The Pretrial Intervention Program (PTI) provides defendants, generally first-time offenders, with opportunities for alternatives to the traditional criminal justice process of ordinary prosecution. PTI seeks to render early rehabilitative services, when such services can reasonably be expected to deter future criminal behavior. The PTI program is based on a rehabilitative model that recognizes that there may be an apparent causal connection between the offense charged and the rehabilitative needs of a defendant. Further, the rehabilitative model emphasizes that social, cultural, and economic conditions often result in a defendants decision to commit a crime. Simply stated, PTI strives to solve personal problems which tend to result from the conditions that appear to cause crime, and ultimately, to deter future criminal behavior by a defendant.
What Are the Benefits of the Pretrial Intervention Program (PTI)?
If PTI is successfully completed, there is no record of conviction and the defendant avoids the stigma of a criminal record. Although no record of a conviction exists, a defendant may want to file for an expungement to remove any record of the original arrest. Early intervention allows rehabilitative services to be provided soon after the alleged offense, in an attempt to correct the behavior that led to the offense. Some of the costs associated with the formal court process are eliminated through acceptance into PTI. PTI provides early resolution of a case, which serves the interests of the victim, the public and the defendant.
PTI reduces the burden on the court and allows resources to be devoted to more serious criminals.
What are the Conditions for Participation in Pretrial Intervention?
Supervision under the PTI program may run from 6 months to three years and is provided by the Probation Division. Certain standard conditions are imposed on those accepted into PTI, such as, random urine monitoring, and assessments of fees, penalties and fines. Additional conditions may also be imposed to require the performance of community service, payment of restitution, and submission to psychological and/or drug and alcohol evaluations and compliance with recommended treatment programs.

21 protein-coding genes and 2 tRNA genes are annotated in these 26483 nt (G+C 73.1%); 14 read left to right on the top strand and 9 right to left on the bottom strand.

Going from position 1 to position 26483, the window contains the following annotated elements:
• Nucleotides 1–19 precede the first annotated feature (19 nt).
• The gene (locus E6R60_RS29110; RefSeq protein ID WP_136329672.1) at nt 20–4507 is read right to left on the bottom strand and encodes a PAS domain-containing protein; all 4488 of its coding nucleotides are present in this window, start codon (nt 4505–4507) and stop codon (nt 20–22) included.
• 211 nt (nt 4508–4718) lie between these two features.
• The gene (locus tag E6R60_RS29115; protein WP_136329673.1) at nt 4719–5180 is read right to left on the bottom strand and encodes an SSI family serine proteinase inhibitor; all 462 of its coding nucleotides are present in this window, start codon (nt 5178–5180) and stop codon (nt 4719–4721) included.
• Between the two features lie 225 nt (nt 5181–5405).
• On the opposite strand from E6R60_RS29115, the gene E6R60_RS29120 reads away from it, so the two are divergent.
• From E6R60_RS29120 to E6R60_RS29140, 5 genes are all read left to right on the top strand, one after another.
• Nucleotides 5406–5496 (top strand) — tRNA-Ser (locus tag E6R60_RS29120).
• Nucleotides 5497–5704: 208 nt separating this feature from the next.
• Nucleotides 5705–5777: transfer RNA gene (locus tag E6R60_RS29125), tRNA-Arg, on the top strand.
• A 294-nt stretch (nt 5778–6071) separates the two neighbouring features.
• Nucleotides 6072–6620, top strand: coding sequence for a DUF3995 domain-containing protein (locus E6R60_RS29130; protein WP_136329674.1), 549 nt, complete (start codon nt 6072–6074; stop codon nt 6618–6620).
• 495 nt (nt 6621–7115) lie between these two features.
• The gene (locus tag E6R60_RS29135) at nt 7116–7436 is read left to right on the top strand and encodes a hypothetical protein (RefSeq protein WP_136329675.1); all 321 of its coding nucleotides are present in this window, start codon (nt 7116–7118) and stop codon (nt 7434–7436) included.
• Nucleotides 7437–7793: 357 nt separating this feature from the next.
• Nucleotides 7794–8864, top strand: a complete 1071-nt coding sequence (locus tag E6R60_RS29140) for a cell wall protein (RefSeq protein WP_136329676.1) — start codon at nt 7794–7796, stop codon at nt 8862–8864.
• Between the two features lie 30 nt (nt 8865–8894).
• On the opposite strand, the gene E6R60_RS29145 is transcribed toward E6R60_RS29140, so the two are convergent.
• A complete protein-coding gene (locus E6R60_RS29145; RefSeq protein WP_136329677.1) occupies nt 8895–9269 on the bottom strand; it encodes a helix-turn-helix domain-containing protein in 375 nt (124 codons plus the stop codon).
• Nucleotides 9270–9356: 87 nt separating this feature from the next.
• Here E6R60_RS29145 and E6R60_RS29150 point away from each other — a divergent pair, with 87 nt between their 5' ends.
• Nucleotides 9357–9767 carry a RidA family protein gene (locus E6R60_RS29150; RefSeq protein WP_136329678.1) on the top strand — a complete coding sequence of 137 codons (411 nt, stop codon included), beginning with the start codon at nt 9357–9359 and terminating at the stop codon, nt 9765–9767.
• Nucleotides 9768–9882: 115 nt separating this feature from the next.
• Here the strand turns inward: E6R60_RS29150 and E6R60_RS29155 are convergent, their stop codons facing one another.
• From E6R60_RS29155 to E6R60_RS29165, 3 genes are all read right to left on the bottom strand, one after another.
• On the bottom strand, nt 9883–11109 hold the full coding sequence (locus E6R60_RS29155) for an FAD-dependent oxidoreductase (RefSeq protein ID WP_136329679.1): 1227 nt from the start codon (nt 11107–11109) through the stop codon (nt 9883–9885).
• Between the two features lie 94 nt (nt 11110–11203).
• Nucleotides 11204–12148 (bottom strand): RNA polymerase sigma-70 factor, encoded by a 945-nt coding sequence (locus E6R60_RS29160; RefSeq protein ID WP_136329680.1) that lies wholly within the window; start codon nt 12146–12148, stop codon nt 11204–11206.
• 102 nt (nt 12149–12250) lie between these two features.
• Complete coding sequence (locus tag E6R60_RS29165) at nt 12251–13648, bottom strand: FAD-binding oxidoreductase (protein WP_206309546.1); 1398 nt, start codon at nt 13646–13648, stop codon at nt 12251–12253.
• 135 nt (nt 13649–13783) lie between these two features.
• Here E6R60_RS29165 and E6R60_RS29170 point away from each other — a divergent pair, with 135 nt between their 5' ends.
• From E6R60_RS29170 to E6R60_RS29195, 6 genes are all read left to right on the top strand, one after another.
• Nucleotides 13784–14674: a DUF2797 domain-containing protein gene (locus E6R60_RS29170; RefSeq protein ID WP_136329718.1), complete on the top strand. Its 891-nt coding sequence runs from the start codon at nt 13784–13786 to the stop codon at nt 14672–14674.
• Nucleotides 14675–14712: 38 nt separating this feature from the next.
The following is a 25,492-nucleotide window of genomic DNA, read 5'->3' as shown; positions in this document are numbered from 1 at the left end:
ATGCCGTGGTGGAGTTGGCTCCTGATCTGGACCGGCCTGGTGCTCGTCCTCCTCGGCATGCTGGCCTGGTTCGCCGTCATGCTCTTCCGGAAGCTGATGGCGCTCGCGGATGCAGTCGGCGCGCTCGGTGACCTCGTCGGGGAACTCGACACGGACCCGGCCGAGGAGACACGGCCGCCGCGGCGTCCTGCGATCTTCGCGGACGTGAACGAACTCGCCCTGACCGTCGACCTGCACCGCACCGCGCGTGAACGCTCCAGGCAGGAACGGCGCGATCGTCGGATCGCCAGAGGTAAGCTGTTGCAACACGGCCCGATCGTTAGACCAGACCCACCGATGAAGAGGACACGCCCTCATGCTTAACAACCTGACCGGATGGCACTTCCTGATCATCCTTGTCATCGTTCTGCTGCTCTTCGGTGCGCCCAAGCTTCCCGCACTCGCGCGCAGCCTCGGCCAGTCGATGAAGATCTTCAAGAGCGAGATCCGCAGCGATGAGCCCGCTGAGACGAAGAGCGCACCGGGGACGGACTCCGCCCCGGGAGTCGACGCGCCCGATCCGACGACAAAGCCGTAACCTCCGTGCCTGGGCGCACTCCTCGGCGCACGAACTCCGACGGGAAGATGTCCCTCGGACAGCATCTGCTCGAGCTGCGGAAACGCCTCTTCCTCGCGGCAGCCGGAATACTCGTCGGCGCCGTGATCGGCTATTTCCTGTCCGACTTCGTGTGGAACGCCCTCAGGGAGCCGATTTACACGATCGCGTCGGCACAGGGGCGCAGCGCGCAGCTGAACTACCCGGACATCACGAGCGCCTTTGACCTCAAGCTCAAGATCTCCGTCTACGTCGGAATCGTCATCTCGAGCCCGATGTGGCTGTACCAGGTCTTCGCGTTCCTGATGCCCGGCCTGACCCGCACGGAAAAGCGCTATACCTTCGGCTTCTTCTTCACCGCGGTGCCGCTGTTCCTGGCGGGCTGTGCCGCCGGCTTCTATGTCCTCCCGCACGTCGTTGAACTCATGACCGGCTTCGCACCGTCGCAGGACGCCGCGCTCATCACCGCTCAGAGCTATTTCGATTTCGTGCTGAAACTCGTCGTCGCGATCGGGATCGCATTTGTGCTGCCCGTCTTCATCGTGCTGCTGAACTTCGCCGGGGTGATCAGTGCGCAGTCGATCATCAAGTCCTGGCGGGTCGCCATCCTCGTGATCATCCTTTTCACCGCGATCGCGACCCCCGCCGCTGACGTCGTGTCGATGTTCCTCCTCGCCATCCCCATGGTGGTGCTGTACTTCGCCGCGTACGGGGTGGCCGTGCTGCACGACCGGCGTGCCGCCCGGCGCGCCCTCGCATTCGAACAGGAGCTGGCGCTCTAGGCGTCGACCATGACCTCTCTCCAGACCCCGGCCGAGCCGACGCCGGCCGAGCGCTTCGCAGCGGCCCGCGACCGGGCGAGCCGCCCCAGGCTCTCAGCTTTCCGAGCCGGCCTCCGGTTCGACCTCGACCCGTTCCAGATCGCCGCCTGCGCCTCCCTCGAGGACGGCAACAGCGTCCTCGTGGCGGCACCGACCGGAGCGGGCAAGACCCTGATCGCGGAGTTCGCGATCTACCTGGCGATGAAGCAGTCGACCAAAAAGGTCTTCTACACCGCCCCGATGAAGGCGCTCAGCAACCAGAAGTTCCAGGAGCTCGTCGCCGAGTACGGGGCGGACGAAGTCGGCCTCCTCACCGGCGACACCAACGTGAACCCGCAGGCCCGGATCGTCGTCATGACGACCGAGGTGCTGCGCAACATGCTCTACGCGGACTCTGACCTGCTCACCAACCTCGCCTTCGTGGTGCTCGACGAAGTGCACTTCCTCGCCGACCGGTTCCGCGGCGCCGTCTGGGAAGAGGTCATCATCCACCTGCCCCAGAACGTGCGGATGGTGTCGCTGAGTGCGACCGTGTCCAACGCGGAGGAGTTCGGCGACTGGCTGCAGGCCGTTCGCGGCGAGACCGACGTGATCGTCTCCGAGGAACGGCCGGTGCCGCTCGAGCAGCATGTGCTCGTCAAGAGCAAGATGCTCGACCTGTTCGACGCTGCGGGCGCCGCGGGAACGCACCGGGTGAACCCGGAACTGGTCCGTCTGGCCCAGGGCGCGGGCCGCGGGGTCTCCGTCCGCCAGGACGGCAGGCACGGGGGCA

If a defendant successfully completes all the conditions of PTI, then the prosecutor dismisses the original charges on the recommendation of the Criminal Division Manager with consent, and there is no record of conviction. If a defendant does not successfully complete the conditions of PTI, then the defendant is terminated from the PTI program and the case is returned to the ordinary course of prosecution.
Who is Eligible for Pretrial Intervention (PTI)?
Any defendant who is charged with an indictable offense may apply.
Admission guidelines stated in the Court Rules set the following criteria:
Age - PTI is designed for adults.
Jurisdiction - Only defendants charged with indictable offenses in New Jersey may apply.
Minor Violations - Charges that would likely result in a suspended sentence without probation or a fine are generally not eligible. Those charged with ordinance, health code and other similar violations are not eligible.
Prior Record of Convictions - PTI generally excludes defendants who have been previously convicted.
Parolees and Probationers Generally excluded without prosecutors consent and considered only after consultation with parole and probation departments.
Defendants Previously Diverted - Excludes defendants who have previously been granted a diversionary program or conditional discharge.
How Does One Apply for Pretrial Intervention?
Applications to PTI must be made no later than 28 days after indictment. There is a $75 non-refundable application fee. In certain instances, this fee may be waived. The application process includes an interview with the defendant by a staff member of the Criminal Division of the Superior Court. A written report is prepared detailing the decision for admittance or rejection into the PTI program. When a defendant is accepted into PTI on the recommendation of the Criminal Division, with the consent of the prosecutor and the defendant, the judge may postpone all further proceedings against the defendant for a period not to exceed 36 months.
The applicant may appeal a rejection to the Presiding Judge of the Criminal Division within 10 days of the rejection.